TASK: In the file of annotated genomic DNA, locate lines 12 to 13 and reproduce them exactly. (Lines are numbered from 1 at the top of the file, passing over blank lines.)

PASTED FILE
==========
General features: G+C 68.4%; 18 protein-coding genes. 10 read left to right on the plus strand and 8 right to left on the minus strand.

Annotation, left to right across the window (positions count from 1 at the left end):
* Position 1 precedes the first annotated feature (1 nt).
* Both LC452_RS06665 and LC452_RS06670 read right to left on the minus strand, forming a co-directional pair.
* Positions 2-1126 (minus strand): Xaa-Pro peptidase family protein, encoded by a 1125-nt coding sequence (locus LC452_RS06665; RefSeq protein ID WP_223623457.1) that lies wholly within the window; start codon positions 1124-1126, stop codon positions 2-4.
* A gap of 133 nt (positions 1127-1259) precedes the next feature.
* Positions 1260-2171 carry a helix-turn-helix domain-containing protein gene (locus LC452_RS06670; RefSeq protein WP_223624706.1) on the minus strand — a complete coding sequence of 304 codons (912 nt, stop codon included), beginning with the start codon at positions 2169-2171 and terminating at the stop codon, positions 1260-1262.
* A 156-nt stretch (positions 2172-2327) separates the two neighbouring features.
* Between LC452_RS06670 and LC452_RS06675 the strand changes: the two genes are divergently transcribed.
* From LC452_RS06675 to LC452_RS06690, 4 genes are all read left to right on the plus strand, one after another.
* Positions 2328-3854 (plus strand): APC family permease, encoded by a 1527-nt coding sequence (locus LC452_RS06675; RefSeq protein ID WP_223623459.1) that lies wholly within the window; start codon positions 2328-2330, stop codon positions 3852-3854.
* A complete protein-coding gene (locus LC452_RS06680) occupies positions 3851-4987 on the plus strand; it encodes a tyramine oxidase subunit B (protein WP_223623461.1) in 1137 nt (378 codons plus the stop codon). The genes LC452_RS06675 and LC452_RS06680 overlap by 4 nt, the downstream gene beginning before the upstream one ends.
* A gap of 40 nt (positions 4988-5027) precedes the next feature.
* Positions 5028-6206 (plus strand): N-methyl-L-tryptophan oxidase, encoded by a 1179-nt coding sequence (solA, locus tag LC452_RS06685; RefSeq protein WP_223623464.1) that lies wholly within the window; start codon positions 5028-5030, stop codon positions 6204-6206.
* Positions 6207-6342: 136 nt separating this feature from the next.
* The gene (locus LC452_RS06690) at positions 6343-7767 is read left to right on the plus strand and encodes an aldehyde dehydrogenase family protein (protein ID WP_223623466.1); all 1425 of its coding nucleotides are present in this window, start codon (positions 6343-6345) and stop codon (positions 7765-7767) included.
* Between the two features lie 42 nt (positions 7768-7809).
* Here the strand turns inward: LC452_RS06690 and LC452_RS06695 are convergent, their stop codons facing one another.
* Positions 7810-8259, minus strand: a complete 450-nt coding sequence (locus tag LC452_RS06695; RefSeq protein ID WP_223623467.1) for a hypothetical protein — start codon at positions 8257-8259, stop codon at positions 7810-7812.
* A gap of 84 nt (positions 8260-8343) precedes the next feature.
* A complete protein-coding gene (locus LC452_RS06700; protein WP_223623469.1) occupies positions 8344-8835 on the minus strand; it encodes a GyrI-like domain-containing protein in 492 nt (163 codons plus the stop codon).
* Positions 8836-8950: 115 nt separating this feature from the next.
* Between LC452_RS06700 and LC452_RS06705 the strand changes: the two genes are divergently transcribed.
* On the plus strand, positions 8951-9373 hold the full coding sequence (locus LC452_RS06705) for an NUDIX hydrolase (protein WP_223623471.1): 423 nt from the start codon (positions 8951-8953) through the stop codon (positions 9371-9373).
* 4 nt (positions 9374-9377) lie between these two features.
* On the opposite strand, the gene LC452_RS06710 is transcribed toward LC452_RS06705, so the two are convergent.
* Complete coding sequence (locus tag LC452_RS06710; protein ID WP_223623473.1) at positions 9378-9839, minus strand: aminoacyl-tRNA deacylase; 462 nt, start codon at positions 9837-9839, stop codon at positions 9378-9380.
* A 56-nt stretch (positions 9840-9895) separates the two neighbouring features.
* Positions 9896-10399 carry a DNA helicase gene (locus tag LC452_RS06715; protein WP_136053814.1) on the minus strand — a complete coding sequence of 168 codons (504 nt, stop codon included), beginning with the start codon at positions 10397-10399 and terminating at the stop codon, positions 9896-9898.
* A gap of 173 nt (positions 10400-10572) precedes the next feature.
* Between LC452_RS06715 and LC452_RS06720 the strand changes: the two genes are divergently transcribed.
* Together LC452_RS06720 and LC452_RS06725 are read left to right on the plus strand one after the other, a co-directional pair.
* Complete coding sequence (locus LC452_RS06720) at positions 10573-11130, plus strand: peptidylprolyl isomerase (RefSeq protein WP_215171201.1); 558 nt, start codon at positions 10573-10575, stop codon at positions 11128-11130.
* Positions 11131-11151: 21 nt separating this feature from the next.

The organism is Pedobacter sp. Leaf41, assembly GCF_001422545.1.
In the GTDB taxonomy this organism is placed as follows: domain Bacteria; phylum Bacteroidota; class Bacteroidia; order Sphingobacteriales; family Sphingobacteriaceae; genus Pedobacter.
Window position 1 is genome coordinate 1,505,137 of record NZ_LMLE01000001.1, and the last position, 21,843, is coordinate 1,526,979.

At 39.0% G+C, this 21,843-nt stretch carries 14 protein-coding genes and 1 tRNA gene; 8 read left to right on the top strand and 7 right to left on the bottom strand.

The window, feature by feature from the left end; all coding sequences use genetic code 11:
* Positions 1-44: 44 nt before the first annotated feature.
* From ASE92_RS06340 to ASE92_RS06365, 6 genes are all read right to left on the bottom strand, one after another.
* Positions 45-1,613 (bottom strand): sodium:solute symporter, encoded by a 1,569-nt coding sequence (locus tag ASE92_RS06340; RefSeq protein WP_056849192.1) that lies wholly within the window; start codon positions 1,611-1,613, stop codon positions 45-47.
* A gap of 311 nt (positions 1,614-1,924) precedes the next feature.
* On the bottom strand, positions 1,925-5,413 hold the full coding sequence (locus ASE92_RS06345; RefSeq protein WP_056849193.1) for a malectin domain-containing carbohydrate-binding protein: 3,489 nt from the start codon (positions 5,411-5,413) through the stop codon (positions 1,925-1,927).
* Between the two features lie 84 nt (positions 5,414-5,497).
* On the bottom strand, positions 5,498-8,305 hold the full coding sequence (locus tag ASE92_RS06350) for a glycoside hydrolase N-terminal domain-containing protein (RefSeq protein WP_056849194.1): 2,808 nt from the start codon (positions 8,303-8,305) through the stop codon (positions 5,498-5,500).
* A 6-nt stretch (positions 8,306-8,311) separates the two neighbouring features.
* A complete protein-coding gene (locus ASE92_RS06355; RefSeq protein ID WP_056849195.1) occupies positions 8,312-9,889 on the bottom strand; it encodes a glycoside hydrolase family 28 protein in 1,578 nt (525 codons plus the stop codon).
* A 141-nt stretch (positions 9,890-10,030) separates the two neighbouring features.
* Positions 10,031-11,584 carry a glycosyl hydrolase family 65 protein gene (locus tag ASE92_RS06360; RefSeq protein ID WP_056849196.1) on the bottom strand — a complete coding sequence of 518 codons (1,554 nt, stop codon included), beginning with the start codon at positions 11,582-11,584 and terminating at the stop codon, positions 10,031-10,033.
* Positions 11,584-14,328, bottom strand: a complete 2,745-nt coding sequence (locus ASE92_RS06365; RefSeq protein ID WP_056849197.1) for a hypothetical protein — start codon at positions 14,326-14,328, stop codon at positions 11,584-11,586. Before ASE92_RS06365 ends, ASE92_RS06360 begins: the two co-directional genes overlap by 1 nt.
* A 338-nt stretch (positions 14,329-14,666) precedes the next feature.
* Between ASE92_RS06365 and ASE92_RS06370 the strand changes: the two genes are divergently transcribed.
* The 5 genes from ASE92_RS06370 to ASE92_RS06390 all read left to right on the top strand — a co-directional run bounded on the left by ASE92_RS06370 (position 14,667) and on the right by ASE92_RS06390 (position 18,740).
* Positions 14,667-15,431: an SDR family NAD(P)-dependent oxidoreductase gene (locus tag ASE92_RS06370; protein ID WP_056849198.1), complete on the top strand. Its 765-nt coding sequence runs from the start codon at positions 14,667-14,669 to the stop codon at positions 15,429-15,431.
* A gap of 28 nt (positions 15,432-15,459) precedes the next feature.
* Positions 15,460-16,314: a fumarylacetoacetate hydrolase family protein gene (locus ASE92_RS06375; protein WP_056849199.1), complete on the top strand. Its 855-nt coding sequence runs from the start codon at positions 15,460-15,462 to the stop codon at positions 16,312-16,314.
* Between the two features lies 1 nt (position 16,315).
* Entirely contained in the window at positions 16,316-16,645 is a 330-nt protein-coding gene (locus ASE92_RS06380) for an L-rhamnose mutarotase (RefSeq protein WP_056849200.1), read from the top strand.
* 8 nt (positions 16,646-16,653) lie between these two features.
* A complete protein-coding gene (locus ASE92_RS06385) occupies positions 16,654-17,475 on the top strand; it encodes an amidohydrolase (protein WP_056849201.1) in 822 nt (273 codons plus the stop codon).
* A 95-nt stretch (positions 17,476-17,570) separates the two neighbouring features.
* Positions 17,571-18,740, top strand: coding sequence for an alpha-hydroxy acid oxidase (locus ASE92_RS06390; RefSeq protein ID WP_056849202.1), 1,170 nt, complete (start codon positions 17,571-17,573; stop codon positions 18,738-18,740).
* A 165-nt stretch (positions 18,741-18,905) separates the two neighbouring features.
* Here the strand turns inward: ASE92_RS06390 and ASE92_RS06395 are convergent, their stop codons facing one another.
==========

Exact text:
* A complete protein-coding gene (locus LC452_RS06680) occupies positions 3851-4987 on the plus strand; it encodes a tyramine oxidase subunit B (protein WP_223623461.1) in 1137 nt (378 codons plus the stop codon). The genes LC452_RS06675 and LC452_RS06680 overlap by 4 nt, the downstream gene beginning before the upstream one ends.
* A gap of 40 nt (positions 4988-5027) precedes the next feature.